In recent years, Mark has also performed with The Allman Brothers, Trey Anastasio, Joan Baez, Dickey Betts, Delaney Bramlett, Larry Campbell, Clarence Clemons, Michael Franti & Spearhead, Galactic, Gov’t Mule, Jackie Greene, Sammy Hagar, Levon Helm, Bill Kirchen, Chuck Leavell, Little Feat, New Riders of the Purple Sage, Phil Lesh & Friends, John Popper, String Cheese Incident, Derek Trucks, Narada Michael Walden and others. 

Mark has toured internationally, and rocked the Montreaux Jazz Festival, the Mt. Fuji Jazz Festival and the Fuji Rock Festival. He has made TV appearances on Austin City Limits, VH1 Classic's All Star Jams, Late Night with Conan O’Brien, Late Late Night with Craig Kilborn, Today Show and Regis & Kathy Lee. Mark has played on and/or produced numerous artists’ albums, recorded and composed music for film, television, and sound libraries, and is in demand as a studio musician.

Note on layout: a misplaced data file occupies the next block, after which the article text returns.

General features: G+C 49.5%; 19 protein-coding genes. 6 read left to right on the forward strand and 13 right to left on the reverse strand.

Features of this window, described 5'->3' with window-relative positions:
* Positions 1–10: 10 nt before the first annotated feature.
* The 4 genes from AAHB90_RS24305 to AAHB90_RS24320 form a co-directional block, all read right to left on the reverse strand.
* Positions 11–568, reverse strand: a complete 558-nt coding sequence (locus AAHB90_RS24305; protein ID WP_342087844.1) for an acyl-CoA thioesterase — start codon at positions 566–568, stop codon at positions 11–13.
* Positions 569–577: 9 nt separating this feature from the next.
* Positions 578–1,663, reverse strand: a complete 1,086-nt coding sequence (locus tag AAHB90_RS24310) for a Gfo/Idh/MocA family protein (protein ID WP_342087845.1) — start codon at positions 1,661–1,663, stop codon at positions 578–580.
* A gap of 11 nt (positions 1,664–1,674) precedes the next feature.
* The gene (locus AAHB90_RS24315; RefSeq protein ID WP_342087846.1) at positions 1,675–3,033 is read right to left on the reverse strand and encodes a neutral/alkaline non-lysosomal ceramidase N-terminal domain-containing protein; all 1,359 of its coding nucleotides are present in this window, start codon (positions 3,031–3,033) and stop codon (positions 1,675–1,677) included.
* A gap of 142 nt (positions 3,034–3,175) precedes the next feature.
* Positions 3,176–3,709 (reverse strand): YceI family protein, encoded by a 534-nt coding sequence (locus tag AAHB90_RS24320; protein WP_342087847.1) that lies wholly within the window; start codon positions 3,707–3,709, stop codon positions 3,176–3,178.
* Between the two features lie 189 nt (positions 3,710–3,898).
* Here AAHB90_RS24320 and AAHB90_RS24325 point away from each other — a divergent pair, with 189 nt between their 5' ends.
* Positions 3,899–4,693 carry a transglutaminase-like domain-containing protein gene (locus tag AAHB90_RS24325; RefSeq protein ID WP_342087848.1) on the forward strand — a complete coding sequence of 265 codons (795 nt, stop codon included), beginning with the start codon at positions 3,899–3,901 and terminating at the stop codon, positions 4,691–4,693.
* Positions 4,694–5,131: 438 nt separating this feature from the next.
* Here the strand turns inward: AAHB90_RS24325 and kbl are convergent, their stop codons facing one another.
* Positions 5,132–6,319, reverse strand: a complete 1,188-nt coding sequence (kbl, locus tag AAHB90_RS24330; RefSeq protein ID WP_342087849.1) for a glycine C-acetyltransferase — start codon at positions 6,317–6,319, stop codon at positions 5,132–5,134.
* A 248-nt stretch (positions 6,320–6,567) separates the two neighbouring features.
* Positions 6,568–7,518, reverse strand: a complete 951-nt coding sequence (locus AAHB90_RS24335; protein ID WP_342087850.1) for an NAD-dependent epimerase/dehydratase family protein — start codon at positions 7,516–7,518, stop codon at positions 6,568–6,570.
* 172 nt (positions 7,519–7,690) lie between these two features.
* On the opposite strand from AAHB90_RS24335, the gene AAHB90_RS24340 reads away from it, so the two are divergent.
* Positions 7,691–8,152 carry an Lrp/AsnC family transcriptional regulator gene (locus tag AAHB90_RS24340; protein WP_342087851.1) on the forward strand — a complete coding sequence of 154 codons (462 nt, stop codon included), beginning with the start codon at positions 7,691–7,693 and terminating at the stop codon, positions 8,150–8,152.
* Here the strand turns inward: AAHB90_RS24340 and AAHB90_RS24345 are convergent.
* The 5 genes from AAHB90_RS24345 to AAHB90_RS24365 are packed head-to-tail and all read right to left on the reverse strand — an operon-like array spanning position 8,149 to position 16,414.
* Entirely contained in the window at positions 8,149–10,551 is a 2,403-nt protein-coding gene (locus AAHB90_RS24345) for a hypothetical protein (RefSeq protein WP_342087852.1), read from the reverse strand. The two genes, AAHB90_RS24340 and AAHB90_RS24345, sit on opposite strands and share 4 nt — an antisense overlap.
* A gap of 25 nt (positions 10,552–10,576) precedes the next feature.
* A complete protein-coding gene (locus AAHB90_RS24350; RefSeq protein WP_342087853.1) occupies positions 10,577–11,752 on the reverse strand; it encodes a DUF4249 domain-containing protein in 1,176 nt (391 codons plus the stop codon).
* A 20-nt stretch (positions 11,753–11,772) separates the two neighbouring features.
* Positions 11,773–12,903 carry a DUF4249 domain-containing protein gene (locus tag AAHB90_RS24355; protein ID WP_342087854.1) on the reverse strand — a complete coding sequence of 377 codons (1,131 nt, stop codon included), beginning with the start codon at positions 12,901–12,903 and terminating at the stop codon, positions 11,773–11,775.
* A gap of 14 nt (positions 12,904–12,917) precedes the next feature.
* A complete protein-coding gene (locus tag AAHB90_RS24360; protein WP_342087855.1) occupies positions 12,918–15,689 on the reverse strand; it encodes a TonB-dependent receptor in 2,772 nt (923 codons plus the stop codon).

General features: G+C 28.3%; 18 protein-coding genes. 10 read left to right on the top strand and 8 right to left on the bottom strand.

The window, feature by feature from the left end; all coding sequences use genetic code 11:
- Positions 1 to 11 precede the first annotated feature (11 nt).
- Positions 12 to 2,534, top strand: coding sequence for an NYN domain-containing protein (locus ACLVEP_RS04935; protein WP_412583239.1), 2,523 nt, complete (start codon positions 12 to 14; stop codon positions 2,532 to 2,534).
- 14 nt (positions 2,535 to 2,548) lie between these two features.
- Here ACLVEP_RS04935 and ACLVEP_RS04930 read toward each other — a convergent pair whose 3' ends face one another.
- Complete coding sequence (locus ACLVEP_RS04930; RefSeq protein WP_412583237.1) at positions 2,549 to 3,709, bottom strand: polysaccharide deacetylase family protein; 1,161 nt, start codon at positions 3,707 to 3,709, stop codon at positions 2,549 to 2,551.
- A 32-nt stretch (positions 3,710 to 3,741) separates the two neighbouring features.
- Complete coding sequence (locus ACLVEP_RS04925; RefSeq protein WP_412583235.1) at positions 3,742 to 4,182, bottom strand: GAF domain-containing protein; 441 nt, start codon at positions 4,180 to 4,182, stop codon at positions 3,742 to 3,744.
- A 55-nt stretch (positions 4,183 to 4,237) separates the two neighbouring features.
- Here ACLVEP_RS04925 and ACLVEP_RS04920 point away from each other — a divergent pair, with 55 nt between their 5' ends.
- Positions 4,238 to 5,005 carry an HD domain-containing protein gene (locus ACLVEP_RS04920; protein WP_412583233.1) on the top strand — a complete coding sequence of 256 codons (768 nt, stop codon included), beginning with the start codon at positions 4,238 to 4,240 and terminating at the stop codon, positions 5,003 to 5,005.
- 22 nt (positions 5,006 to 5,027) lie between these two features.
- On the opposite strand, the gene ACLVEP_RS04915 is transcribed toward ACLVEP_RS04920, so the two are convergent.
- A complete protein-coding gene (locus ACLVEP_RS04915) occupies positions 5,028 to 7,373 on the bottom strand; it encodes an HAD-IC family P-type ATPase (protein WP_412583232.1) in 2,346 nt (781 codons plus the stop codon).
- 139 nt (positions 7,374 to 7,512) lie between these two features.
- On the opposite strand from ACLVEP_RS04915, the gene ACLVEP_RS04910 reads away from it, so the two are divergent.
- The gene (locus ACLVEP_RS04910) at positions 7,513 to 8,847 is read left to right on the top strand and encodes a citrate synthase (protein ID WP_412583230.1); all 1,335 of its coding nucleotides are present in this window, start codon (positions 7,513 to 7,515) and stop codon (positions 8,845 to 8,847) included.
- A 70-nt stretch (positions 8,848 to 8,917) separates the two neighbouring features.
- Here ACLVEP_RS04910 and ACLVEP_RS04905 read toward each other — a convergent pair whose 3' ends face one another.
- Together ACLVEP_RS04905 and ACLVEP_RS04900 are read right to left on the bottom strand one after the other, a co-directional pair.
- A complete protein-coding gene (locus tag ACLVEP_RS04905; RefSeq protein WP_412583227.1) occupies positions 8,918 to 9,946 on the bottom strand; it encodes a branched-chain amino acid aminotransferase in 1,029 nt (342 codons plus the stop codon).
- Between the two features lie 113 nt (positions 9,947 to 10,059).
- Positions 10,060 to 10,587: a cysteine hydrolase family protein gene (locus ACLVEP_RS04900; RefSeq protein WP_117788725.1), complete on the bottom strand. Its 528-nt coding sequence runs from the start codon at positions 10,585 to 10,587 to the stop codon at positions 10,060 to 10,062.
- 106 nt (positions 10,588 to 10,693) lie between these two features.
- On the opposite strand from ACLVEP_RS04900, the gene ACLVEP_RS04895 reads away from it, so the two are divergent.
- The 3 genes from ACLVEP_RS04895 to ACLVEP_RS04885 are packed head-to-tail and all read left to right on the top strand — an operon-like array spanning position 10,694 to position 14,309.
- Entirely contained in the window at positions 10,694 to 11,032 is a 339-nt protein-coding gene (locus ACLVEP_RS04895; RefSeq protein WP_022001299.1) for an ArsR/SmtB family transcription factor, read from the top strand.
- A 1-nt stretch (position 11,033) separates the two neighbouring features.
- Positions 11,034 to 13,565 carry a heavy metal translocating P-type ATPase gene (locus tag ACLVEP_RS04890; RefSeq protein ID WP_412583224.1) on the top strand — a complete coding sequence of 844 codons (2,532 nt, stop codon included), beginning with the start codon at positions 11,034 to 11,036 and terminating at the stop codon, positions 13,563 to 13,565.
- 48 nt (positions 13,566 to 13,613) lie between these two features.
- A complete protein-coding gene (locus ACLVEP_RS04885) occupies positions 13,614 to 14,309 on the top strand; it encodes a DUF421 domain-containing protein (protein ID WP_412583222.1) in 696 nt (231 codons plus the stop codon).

Mark also tours with his band, Jemimah Puddleduck, with John Molo on drums, JT Thomas on keys, and Bob Gross on bass.  Mark offers his soulful blues-based vocal stylings and inspired guitar work with a remarkably tight rhythm section in a passionate delivery of the sounds of Americana.  JP is where rock meets R&B and country, with the soul of New Orleans, reggae, and funk, flashes of psychedelia, and whatever else the muse offers in the moment.  In addition to his originals like "Time Will Tell" and “Leave a Light On,” as well as those tunes penned by songwriter friends, Mark covers a range of eclectic songs like Johnny "Guitar" Watson's "You Can Stay (But the Noize Must Go)," Peter Tosh's "Don't Look Back," and the Kinks’ “Lazin’ on a Sunny Afternoon.” His unique choices of music are the hallmark of the rare JP shows.